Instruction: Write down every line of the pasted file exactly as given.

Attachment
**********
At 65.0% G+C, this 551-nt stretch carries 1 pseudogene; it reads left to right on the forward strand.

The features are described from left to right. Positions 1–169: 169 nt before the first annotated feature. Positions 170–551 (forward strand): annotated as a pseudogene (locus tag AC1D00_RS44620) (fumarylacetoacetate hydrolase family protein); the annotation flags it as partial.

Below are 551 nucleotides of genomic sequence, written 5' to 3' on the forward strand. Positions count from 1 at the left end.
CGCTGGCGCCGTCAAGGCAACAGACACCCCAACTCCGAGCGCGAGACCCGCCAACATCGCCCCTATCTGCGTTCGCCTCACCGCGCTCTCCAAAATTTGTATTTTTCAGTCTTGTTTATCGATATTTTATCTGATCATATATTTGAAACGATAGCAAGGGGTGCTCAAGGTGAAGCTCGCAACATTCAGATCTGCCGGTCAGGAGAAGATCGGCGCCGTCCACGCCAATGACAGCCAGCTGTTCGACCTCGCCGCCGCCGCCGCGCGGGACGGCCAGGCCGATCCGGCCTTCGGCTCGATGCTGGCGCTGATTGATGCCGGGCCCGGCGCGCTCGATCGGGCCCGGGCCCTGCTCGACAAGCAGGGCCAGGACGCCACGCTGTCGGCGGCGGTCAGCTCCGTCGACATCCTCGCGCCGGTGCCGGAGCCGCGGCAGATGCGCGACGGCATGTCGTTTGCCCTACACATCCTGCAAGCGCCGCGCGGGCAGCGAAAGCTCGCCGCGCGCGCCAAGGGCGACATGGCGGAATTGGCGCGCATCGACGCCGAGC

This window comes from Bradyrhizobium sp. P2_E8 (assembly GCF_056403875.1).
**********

At 65.0% G+C, this 551-nt stretch carries 1 pseudogene; it reads left to right on the forward strand.

The features are described from left to right. Positions 1–169: 169 nt before the first annotated feature. Positions 170–551 (forward strand): annotated as a pseudogene (locus tag AC1D00_RS44620) (fumarylacetoacetate hydrolase family protein); the annotation flags it as partial.

Below are 551 nucleotides of genomic sequence, written 5' to 3' on the forward strand. Positions count from 1 at the left end.
CGCTGGCGCCGTCAAGGCAACAGACACCCCAACTCCGAGCGCGAGACCCGCCAACATCGCCCCTATCTGCGTTCGCCTCACCGCGCTCTCCAAAATTTGTATTTTTCAGTCTTGTTTATCGATATTTTATCTGATCATATATTTGAAACGATAGCAAGGGGTGCTCAAGGTGAAGCTCGCAACATTCAGATCTGCCGGTCAGGAGAAGATCGGCGCCGTCCACGCCAATGACAGCCAGCTGTTCGACCTCGCCGCCGCCGCCGCGCGGGACGGCCAGGCCGATCCGGCCTTCGGCTCGATGCTGGCGCTGATTGATGCCGGGCCCGGCGCGCTCGATCGGGCCCGGGCCCTGCTCGACAAGCAGGGCCAGGACGCCACGCTGTCGGCGGCGGTCAGCTCCGTCGACATCCTCGCGCCGGTGCCGGAGCCGCGGCAGATGCGCGACGGCATGTCGTTTGCCCTACACATCCTGCAAGCGCCGCGCGGGCAGCGAAAGCTCGCCGCGCGCGCCAAGGGCGACATGGCGGAATTGGCGCGCATCGACGCCGAGC

This window comes from Bradyrhizobium sp. P2_E8 (assembly GCF_056403875.1).